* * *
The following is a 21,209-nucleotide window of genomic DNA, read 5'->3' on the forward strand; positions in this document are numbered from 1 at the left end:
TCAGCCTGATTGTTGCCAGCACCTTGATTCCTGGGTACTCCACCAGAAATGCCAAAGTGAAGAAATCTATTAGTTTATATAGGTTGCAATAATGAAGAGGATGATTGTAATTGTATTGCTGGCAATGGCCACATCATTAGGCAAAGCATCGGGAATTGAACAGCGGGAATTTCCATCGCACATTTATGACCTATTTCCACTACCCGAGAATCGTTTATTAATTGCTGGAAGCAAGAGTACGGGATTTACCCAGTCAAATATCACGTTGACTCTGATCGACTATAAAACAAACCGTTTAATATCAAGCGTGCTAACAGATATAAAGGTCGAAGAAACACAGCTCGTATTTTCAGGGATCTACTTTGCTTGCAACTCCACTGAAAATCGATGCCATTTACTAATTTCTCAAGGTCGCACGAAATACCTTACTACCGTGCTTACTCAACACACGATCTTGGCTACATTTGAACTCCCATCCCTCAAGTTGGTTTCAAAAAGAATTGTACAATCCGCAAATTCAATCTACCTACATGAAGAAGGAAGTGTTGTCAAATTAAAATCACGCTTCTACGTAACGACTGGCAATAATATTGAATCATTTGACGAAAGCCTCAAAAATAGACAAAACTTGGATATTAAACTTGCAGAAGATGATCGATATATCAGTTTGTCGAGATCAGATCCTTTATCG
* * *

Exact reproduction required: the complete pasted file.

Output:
The following is a 21,209-nucleotide window of genomic DNA, read 5'->3' on the forward strand; positions in this document are numbered from 1 at the left end:
TCAGCCTGATTGTTGCCAGCACCTTGATTCCTGGGTACTCCACCAGAAATGCCAAAGTGAAGAAATCTATTAGTTTATATAGGTTGCAATAATGAAGAGGATGATTGTAATTGTATTGCTGGCAATGGCCACATCATTAGGCAAAGCATCGGGAATTGAACAGCGGGAATTTCCATCGCACATTTATGACCTATTTCCACTACCCGAGAATCGTTTATTAATTGCTGGAAGCAAGAGTACGGGATTTACCCAGTCAAATATCACGTTGACTCTGATCGACTATAAAACAAACCGTTTAATATCAAGCGTGCTAACAGATATAAAGGTCGAAGAAACACAGCTCGTATTTTCAGGGATCTACTTTGCTTGCAACTCCACTGAAAATCGATGCCATTTACTAATTTCTCAAGGTCGCACGAAATACCTTACTACCGTGCTTACTCAACACACGATCTTGGCTACATTTGAACTCCCATCCCTCAAGTTGGTTTCAAAAAGAATTGTACAATCCGCAAATTCAATCTACCTACATGAAGAAGGAAGTGTTGTCAAATTAAAATCACGCTTCTACGTAACGACTGGCAATAATATTGAATCATTTGACGAAAGCCTCAAAAATAGACAAAACTTGGATATTAAACTTGCAGAAGATGATCGATATATCAGTTTGTCGAGATCAGATCCTTTATCG